RESEARCHERS FROM the University of Limerick have developed a new material which can produce water from the air, even in the most hostile of environments.
As reported by The Irish Times, Limerick-based scientists have succeeded in developing a “nanomaterial” which can produce water from air even in the driest environments such as deserts, meaning crops could grow in previously uninhabitable areas.
The material, which scientists have named ROS-o37, has been in development for decades with the research led by Professor Michael Zaworotko from the Science Foundation Ireland at the University’s Bernal Institute.
International research group Molecule RND Ltd have collaborated with scientists in order to make the water-capturing ROS material commercially viable, and is a step forward from the silica material that is currently being used.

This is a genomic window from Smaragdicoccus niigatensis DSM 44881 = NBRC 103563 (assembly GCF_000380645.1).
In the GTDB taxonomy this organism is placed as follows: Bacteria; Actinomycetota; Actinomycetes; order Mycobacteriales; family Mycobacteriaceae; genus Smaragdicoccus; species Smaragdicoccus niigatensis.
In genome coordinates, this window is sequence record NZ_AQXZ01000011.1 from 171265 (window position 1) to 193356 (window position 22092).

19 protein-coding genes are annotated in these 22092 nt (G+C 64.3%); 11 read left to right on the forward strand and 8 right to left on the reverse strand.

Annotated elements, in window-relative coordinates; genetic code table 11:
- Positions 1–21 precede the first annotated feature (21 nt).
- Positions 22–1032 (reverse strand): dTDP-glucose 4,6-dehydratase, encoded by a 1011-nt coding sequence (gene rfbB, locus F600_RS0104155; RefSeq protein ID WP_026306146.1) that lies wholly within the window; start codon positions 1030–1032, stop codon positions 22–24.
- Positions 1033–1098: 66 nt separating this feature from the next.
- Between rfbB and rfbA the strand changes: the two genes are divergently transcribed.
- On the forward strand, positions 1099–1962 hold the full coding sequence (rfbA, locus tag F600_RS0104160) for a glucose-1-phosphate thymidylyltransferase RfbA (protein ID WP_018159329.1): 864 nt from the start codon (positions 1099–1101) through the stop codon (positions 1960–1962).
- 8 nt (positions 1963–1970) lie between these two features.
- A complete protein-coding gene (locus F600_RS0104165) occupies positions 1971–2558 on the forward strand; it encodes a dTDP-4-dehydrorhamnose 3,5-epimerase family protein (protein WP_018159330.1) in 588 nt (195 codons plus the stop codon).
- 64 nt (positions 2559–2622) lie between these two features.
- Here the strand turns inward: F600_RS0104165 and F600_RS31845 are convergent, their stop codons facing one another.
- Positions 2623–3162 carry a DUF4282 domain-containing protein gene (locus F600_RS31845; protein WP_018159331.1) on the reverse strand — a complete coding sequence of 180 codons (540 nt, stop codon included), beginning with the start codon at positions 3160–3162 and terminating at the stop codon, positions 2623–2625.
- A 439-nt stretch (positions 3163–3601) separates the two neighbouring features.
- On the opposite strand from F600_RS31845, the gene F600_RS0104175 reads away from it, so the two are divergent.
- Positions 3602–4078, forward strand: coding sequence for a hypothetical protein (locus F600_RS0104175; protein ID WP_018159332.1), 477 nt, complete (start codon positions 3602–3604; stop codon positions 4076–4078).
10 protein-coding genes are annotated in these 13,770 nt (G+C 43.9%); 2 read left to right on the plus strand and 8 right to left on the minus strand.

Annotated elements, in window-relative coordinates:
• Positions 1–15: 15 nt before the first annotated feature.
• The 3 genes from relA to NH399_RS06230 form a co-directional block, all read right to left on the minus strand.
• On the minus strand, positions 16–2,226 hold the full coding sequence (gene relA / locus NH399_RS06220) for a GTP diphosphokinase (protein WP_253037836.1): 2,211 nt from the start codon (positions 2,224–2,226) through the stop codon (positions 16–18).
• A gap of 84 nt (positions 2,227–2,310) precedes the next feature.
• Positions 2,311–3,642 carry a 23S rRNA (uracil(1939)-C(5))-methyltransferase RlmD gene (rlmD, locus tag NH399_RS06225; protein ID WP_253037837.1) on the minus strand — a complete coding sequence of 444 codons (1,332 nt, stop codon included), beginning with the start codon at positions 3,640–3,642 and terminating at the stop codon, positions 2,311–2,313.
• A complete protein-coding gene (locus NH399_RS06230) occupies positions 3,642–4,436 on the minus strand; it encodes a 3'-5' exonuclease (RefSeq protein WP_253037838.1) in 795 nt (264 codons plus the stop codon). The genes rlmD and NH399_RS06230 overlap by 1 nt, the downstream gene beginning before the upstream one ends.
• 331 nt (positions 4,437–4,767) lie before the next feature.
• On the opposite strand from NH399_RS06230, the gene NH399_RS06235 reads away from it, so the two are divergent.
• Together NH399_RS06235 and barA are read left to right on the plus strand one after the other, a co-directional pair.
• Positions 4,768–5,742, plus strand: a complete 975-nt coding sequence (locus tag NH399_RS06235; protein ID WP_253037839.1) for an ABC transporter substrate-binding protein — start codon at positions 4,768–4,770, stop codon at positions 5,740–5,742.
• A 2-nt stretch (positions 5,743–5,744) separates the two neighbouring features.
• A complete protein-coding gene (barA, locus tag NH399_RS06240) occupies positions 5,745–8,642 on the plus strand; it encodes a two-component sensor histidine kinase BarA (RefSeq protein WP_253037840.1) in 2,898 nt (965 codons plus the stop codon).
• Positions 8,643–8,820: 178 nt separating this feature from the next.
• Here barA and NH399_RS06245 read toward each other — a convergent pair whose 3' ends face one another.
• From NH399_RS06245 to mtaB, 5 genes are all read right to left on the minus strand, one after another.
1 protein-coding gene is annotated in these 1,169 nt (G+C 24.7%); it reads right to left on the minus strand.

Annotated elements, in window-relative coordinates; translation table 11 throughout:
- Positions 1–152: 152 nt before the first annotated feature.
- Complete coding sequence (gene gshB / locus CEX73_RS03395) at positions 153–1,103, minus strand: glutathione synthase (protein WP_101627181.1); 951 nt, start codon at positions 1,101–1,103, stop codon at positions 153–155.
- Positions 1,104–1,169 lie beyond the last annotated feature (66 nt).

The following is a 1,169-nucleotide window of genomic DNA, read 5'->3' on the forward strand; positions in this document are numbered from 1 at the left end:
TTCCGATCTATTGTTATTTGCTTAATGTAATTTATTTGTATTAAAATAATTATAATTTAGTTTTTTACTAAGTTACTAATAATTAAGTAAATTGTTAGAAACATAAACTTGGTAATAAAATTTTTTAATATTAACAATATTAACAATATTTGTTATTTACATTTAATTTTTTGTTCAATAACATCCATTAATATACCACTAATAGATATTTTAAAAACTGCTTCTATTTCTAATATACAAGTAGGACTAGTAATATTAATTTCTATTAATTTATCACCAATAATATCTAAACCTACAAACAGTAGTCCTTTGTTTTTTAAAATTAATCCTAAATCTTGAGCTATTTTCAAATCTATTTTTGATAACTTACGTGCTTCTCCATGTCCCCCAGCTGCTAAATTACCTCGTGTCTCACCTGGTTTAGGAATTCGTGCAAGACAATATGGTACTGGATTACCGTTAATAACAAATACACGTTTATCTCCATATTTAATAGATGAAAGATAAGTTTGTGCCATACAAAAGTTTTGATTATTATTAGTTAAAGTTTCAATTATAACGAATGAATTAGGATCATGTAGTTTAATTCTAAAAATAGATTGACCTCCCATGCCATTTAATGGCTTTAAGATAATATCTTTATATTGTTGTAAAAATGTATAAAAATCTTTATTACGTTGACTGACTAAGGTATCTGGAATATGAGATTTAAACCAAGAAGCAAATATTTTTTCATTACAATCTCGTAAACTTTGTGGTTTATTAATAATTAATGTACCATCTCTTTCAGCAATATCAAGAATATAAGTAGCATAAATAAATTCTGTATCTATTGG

The newly developed material “could revolutionise both dehumidification systems in building and availability of water in regions of drought”, Prof Zaworotko told The Irish Times.
“Silica has been used for a long time as a desiccant to pull water from the atmosphere, but it is not very efficient. If we replaced silica with this crystalline material, it would require substantially less energy to maintain air quality in buildings around the world.
“Even in zones of very low humidity on Earth, even in deserts, there is still some water in the atmosphere. This material could be applied to capture the water from the air, meaning you could potentially grow crops there.
“Without water, there is no life, no Plan B. About one third of the world’s population does not have access to pure water and this technology helps to solve that problem.”
Molecule Ltd also offered their optimism for the potential of the new product, saying they had approached Prof Zaworotko “to develop a material for us that could help solve the global water crisis”
Chief technology officer Kurt Francis told the the outlet:
“Our teams meshed to bridge the gap between academic scientific research with real world product development, engineering and business development.”
And Molecule’s chief executive Bjorn Simundson said the ROS-o37 material “has the capacity to transform global power consumption and provide a new source of pure water, even in dry climates”.